(Grandpa Dominick Maio and Grandma Anna Maio)
Recently, I wrote about my other grandmother – the Sicilian one. This time I’d like to tell you about my Neapolitan grandmother. We called her Grandma Maio.
Like my Grandma Puglisi, Grandma Maio was a widow. Grandpa Maio died from colon cancer when my mother was pregnant with me. I vaguely remember Grandpa Puglisi, who passed away when I was very young.
Grandma Anna Maio took care of me for several years while my parents worked. It was probably from around two years old to about four. We lived in Staten Island, New York, at the time. We moved to Corona, Queens, before I turned five. That’s when my grandmother stopped taking care of me, and my mother didn’t go to work anymore. My mom ran the candy store that my Puglisi Grandparents owned.
I missed Grandma Maio. She was my whole world during those years. She was so sweet and had a cherub face with soft cheeks that I liked to kiss. Grandma lived in a big two-story white stucco house with red brick trim on its corners and a wide brick stoop in front. She lived upstairs with my Uncle Dan, her youngest son, who was still a bachelor. I remember how Grandma made Uncle Dan eggnog every morning. I was happy when he married my Aunt Marge. She was so beautiful. They lived with Grandma until they bought a house.
Like my other Grandmother, Grandma Maio was also a good cook. Although when I got older, I liked my mother’s pasta sauce better. In those days, we called it gravy or the Sunday gravy. Grandma’s gravy was thin, not thick like my mom’s. I used to say to my mother, “Please don’t let Grandma make the gravy on Sunday.”
Mom said, “Grandma’s gravy is thin because when times were tough, she had to stretch what she had.” We were more affluent in those days, so my mother made a thicker, heavier pasta sauce. For clarity, we never said pasta—it was spaghetti or macaroni.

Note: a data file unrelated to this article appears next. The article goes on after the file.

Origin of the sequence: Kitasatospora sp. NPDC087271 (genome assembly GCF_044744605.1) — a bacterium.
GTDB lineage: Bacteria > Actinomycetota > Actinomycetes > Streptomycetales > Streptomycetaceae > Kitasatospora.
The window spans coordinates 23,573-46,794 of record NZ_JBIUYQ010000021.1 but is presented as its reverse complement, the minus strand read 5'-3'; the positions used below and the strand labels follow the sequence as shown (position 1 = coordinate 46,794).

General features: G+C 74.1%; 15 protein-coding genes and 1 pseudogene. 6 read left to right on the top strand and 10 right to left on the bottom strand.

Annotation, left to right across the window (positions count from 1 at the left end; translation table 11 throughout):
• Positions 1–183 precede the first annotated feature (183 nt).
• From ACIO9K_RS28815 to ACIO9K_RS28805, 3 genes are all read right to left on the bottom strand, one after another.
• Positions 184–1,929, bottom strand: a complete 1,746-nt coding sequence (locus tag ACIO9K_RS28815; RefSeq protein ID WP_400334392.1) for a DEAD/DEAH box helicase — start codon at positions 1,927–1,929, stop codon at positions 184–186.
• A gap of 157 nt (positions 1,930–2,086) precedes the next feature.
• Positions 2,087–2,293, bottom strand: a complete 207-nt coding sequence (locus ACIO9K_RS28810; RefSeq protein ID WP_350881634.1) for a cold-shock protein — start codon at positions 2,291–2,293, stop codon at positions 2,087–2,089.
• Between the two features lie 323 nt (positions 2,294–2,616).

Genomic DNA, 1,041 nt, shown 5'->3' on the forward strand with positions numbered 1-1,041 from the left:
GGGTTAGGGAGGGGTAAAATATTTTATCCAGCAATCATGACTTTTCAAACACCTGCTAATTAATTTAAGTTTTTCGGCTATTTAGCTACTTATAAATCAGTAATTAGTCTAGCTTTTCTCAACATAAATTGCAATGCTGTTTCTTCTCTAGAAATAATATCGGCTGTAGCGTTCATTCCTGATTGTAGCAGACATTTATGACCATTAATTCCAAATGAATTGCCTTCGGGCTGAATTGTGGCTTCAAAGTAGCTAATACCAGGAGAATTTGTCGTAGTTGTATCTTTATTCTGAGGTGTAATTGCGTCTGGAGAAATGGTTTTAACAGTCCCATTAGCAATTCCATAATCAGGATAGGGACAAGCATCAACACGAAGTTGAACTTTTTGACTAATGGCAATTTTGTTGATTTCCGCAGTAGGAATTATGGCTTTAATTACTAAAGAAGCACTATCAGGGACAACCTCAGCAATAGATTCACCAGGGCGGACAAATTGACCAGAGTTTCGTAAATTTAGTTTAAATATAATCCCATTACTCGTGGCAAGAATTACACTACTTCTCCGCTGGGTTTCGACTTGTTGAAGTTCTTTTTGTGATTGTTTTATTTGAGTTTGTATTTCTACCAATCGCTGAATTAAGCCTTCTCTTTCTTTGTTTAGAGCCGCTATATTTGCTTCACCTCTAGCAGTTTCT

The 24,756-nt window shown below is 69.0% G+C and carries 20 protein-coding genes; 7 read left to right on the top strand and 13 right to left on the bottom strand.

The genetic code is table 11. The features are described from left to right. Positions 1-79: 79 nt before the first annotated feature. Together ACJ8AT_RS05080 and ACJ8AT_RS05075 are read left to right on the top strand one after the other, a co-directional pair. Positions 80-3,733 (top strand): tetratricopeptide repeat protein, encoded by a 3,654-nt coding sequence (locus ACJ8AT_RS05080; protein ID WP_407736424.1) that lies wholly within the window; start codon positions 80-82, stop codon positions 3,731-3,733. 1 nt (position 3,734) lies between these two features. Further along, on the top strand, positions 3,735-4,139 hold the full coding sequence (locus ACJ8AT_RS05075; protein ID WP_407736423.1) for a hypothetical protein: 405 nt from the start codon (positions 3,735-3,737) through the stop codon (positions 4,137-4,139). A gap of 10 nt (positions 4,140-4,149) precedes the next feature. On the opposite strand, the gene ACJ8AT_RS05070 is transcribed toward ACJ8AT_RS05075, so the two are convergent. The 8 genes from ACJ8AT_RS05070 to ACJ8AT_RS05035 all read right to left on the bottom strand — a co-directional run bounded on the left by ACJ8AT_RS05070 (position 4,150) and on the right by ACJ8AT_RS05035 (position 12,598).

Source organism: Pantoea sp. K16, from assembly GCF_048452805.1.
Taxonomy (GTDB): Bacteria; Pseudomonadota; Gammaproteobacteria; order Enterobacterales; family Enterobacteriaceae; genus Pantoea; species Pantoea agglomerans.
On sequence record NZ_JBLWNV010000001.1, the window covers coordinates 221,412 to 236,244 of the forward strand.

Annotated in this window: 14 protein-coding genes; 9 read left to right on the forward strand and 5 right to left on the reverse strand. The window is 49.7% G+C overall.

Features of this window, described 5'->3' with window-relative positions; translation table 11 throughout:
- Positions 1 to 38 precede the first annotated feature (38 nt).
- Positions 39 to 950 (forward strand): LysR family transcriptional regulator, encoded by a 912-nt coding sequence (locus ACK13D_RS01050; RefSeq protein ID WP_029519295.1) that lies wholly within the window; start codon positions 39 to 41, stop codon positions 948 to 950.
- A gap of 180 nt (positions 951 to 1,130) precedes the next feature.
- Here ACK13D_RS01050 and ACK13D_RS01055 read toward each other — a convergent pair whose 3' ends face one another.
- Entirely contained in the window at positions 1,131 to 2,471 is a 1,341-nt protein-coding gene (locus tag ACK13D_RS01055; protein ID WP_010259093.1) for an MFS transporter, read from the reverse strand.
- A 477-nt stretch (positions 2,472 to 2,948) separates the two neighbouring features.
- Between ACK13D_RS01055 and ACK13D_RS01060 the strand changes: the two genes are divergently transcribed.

So, I’ll tell you about making macaroni with Grandma. She always made it on a wide table with a white porcelain top, smaller than the kitchen table. The top of that small table would be covered with flour. Grandma used flour and eggs to make the pasta dough and kneaded it with her flour-covered hands. When she rolled it out, she used a long wooden stick the thickness of a fat broom handle.
There were several different kinds of macaroni that she would make. She rolled the dough very thin. One, she cut into long strips like a Pappardelle. Sometimes she would cut those same strips into squares; that was another type of pasta. My favorite was Cavatelli, which I got to help with. They were about an inch wide. Grandma would show me how to make them. You had a little round piece of dough to push down with your thumb and then push forward. The edges would curl under and look like a little hot dog bun. Grandma could do it with one thumb; I had to use both of my little thumbs.
When she was all done, she put the finished pasta all over the house until she was ready to cook it. There was macaroni on the two kitchen tables, the dining room table, and even the beds. She covered them with tablecloths and sheets sprinkled with flour, and the fresh macaroni sat on top. When it was time for dinner, she gathered it and put it in a tall metal pot. It cooked quickly and practically melted in your mouth when you ate it. We would eat it for our Sunday or holiday dinners.
Grandma eventually came to live with us when I was a teenager. Besides her homemade pasta, I loved her spaghetti with crab sauce which worked well as a thin sauce. The other dish she made that I loved was mussels. She steamed the mussels open, removed the top shell, then placed the shell with meat on a large platter and covered it with a rich marinara sauce. This sauce was not her usual thin sauce. We used to sop up the tomato sauce with crusty Italian bread. Thinking about it still makes my mouth water.
Whenever I asked my mother about having spaghetti with crabs or mussels, she would say, “Go ask your grandmother.”
So that’s what I would do. I would ask Grandma, “Can you make crab sauce (or mussels)?”
She would light up with a big smile and say, “Robby (she always called me Robby), you want me to make that?” I would say yes, and a few days later, we would be eating one of those delicious dishes.
I have fond memories of those days and those big family dinners at Grandma’s.